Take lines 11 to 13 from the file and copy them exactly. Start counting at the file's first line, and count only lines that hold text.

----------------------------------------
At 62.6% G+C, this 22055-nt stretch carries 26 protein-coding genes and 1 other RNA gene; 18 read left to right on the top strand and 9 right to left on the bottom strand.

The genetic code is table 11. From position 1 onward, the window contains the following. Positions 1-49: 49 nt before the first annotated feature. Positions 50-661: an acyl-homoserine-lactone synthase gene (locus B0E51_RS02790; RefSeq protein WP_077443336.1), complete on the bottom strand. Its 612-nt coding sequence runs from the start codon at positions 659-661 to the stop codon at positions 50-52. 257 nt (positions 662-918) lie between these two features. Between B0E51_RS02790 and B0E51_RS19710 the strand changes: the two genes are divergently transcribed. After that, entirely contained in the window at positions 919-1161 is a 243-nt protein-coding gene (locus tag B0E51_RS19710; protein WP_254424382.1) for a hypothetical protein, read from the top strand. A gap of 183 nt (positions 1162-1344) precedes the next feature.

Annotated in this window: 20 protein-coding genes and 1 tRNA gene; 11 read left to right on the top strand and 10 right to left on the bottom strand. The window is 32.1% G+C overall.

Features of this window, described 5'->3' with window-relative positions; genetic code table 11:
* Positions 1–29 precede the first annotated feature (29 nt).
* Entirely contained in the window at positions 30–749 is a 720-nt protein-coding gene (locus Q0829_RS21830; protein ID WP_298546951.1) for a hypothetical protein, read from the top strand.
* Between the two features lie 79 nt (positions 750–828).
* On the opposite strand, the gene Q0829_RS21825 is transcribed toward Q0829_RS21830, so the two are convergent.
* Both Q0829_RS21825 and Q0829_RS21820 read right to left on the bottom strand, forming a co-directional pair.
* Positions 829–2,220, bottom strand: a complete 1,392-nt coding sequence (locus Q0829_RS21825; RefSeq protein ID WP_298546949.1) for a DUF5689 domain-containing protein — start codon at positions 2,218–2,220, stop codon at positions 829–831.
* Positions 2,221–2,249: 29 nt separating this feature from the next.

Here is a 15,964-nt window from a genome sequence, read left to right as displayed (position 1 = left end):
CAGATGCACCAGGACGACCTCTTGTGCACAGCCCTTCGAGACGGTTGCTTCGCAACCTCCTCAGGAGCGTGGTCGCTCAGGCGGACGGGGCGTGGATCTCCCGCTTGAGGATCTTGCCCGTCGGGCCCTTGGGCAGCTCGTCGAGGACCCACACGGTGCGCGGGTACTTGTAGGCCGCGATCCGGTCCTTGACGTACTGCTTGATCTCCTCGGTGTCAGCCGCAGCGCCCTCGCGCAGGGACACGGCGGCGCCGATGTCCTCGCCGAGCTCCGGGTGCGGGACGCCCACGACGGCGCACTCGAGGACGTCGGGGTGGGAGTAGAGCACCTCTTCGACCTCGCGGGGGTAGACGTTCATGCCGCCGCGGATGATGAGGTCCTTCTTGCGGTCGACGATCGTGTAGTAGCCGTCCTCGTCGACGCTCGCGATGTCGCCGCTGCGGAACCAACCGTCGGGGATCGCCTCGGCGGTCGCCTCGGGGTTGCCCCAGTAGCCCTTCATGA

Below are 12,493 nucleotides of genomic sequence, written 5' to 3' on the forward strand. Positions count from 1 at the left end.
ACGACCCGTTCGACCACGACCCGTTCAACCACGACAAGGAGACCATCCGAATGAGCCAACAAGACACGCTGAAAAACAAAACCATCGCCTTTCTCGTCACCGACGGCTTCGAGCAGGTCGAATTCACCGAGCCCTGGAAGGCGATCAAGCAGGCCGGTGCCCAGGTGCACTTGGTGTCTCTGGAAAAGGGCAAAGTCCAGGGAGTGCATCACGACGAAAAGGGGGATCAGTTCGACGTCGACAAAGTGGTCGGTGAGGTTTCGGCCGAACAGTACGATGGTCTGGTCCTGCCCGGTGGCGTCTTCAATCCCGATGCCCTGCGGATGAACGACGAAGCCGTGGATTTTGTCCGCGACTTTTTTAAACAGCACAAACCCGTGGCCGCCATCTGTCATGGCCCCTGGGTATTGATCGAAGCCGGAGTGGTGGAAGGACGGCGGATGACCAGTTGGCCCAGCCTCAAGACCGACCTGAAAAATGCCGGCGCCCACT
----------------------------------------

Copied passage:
* Positions 2,221–2,249: 29 nt separating this feature from the next.

Here is a 15,964-nt window from a genome sequence, read left to right as displayed (position 1 = left end):
CAGATGCACCAGGACGACCTCTTGTGCACAGCCCTTCGAGACGGTTGCTTCGCAACCTCCTCAGGAGCGTGGTCGCTCAGGCGGACGGGGCGTGGATCTCCCGCTTGAGGATCTTGCCCGTCGGGCCCTTGGGCAGCTCGTCGAGGACCCACACGGTGCGCGGGTACTTGTAGGCCGCGATCCGGTCCTTGACGTACTGCTTGATCTCCTCGGTGTCAGCCGCAGCGCCCTCGCGCAGGGACACGGCGGCGCCGATGTCCTCGCCGAGCTCCGGGTGCGGGACGCCCACGACGGCGCACTCGAGGACGTCGGGGTGGGAGTAGAGCACCTCTTCGACCTCGCGGGGGTAGACGTTCATGCCGCCGCGGATGATGAGGTCCTTCTTGCGGTCGACGATCGTGTAGTAGCCGTCCTCGTCGACGCTCGCGATGTCGCCGCTGCGGAACCAACCGTCGGGGATCGCCTCGGCGGTCGCCTCGGGGTTGCCCCAGTAGCCCTTCATGA